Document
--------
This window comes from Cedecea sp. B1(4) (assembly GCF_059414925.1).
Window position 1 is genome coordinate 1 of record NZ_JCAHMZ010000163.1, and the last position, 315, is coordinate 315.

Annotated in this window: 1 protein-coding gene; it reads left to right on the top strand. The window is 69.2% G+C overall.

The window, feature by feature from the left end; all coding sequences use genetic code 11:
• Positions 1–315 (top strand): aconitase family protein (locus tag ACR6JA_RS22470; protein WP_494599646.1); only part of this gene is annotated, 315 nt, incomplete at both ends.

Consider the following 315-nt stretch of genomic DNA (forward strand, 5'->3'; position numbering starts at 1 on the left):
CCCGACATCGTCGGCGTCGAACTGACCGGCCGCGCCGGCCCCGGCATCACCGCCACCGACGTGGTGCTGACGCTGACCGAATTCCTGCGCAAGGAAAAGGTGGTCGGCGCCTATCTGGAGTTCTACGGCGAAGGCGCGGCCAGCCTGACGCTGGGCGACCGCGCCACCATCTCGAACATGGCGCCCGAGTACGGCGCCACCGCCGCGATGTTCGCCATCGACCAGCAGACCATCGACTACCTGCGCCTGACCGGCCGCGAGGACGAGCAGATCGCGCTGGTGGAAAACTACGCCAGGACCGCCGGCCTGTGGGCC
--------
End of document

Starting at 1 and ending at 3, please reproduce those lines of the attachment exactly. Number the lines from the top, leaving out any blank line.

This window comes from Cedecea sp. B1(4) (assembly GCF_059414925.1).
Window position 1 is genome coordinate 1 of record NZ_JCAHMZ010000163.1, and the last position, 315, is coordinate 315.

Annotated in this window: 1 protein-coding gene; it reads left to right on the top strand. The window is 69.2% G+C overall.